Since quality management’s inception at the turn of the 20th century, life sciences business leaders have predominantly viewed the field as necessary overhead, rather than a driver of ROI across the organization.
The sheer volume of data that quality systems have access to within the manufacturing, packaging, and distribution processes can now offer leaders the capability to proactively predict failures and incidents while simultaneously driving down overall costs.
It’s a revolution over 50 years in the making finally coming to fruition – thanks in large part to machine learning technology.
Quality Data, Not Your Typical Competitive Differentiator
Most quality organizations are reactive to situations that have occurred, or are in the process of occurring, due to their underlying objectives to ensure product and safety controls.
Consider the limitations of fully automated batch records and MES systems as a competitive advantage. Both systems provide a wealth of data and are vital for a modern quality organization in life sciences. Automated batch records reduce paperwork and provide the organization the ability to effortlessly trace products in case of a recall. An MES solution allows an organization to understand the status of an individual batch within the manufacturing process. Neither provides full visibility to where the overall manufacturing process is trending and where future non-conformances are likely to occur. Both are designed to inspire action after an error has already occurred and money has already been spent.
The current trend towards global systems compounded with the desire to integrate mergers and acquisitions quickly causes more businesses to experience issues in leveraging quality systems data, preventing your organization from effectively tying all your disparate systems together and bloating IT costs further.
In 2016, the benchmarking firm APQC surveyed quality executives on their quality views. Perhaps unsurprisingly, and perhaps because of the “necessary overhead” reputation, the top challenge cited by quality organizations was how they often had to compete “for resources in the organization.”
True competitive advantage doesn’t come from analyzing past events. It comes from being able to leverage the data from these solutions and your other quality systems to predict non-conformances before they happen.
The Future of Quality Systems
A typical life sciences quality system produces a massive amount of historical data on things like testing time and rework created by defects. This data, if leveraged correctly could provide predictive results and identify potential non-conformances based on existing trends. A quality professional could analyze raw materials and/or finished lots that are trending out of specifications and investigate potential issues before they even occur. How?
Enter SAP Leonardo.
SAP Leonardo was launched in 2017 to great promise. The platform combines a variety of cutting edge digital cloud services—including machine learning, big data, and the internet of things — into one platform. According to ComputerWorldUK, Caterpillar and Trenitalia are already looking to leverage it for predictive insights.
Of course, machine learning technology isn’t an entirely new concept—major competitors include IBM’s Watson and Microsoft’s Azule—but it is the first to seamlessly connect into an established ERP system. “We are working with APIs to have real-time connectivity into the execution system and we offer that [in] over 25 industries,” SAP’s head of products and innovation Bernd Leukert told ComputerWorldUK. “I am not aware of any company on the planet that can offer that connectivity and that comprehensiveness.”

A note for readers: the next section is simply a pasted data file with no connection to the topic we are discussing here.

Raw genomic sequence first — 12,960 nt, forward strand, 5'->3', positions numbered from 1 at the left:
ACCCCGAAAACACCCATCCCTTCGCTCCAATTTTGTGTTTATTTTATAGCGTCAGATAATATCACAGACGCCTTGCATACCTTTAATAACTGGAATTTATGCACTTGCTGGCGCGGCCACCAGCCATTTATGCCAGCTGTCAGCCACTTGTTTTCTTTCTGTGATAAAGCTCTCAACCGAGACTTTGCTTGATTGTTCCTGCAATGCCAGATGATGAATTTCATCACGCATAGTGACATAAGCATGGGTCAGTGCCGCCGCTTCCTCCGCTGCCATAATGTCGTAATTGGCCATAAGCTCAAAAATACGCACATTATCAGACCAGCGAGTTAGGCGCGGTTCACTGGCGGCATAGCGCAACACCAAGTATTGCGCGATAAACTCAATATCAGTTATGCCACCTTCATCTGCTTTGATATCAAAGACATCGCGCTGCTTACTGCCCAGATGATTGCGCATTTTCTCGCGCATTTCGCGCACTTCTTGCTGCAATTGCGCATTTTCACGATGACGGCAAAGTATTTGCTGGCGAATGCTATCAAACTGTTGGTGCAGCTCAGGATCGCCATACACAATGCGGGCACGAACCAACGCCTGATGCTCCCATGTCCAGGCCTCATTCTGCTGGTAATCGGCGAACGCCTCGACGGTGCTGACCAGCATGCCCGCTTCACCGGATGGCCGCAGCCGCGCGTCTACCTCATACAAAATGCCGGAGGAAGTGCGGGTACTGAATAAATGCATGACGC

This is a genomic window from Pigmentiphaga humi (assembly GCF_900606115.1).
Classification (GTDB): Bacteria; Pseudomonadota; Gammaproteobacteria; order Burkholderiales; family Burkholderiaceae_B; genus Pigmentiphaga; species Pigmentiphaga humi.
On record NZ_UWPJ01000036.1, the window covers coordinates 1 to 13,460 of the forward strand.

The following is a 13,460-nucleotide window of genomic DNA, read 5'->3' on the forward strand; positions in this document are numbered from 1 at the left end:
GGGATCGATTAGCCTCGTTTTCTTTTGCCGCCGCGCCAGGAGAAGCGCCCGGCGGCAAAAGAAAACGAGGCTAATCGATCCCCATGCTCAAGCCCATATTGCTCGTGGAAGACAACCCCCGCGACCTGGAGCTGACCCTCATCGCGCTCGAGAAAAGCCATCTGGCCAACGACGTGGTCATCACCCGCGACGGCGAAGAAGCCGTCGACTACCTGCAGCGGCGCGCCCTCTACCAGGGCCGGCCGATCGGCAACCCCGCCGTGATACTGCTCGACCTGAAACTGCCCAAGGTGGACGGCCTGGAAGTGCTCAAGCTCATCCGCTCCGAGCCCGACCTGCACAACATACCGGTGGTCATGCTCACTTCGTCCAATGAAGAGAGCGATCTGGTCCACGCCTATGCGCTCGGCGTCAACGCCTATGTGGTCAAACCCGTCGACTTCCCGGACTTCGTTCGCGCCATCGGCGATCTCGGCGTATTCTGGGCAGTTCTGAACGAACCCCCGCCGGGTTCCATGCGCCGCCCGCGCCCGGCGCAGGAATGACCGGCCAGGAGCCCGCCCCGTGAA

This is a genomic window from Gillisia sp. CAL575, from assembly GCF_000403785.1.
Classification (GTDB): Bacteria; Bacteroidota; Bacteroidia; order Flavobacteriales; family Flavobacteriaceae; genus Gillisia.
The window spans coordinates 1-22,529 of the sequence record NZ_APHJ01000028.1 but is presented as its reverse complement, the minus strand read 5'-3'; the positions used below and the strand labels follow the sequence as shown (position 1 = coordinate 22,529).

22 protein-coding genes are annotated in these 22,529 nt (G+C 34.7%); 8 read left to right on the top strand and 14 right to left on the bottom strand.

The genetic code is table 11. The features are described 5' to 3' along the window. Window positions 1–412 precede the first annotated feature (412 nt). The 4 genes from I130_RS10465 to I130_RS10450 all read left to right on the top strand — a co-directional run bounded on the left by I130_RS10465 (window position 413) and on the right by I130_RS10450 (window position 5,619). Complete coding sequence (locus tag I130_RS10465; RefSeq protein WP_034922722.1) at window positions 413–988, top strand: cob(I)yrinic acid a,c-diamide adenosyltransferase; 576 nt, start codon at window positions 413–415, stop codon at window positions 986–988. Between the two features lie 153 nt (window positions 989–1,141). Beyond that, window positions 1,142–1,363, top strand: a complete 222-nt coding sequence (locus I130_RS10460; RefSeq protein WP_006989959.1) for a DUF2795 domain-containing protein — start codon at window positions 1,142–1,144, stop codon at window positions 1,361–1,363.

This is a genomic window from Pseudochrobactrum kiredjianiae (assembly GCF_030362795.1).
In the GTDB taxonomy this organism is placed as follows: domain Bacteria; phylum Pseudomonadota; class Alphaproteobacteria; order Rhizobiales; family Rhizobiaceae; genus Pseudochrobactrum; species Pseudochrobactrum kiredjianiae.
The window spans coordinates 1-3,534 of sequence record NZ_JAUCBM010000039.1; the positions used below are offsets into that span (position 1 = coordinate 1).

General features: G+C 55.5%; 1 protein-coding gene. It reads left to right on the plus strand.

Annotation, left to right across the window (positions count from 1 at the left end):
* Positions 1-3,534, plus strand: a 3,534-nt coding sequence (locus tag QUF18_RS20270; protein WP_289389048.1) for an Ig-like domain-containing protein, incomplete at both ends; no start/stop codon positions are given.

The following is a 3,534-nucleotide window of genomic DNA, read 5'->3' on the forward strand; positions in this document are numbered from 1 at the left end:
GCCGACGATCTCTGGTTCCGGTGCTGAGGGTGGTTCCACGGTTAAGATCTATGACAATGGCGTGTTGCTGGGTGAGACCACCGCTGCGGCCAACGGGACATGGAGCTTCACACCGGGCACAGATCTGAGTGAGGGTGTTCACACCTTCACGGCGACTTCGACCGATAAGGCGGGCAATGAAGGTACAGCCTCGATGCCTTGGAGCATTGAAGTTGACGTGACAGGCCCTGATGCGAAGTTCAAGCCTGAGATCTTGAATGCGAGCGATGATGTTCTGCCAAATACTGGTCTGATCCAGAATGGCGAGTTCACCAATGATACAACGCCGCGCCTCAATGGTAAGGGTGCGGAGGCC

Imagine the possibilities for your quality organization. Armed with a massive amount of existing data and predictive capabilities, quality experts could speed up production times and proactively avert failure actions. Already, businesses outside of the life sciences industry are exploring the quality benefits of these new tools.
Interested in an SAP Leonardo Proof of Concept project for your Quality organization? Contact us to learn more about our quality systems practice.
Engineering.com reported that machine learning allows food companies the ability to identify and grade produce by a rate of 12 pieces of fruit per second. Recently, Koehler Paper Group, an independent European paper company, completed a predictive quality pilot program. It built a data set from a variety of inputs—ERP, MES, production line sensors—and used machine learning to predict future quality ‘leaks’ and adjust the manufacturing process to ensure consistency. “Tracking and analysis from the sensors gives us much more control over the entire process,” Jörg Behnisch, CIO, Koehler Paper Group said, “which helps us get closer to the exact quality required at the lowest cost and risk to produce.”
Though these examples don’t speak directly to the intricacies of the life sciences manufacturing and production processes, it’s clear that Leonardo has the potential to fundamentally transform the quality function from necessary overhead to an area that actively drives cost reductions and ROI.
It isn’t hard to imagine companies making real-time decisions driven primarily from the quality group. Executives that invest in technology like SAP Leonardo and apply it to support their quality systems will gain a true competitive advantage in their industry. While these technology advancements may feel far away, building proof of concept projects today which leverage SAP Leonardo can create a competitive advantage in the future.
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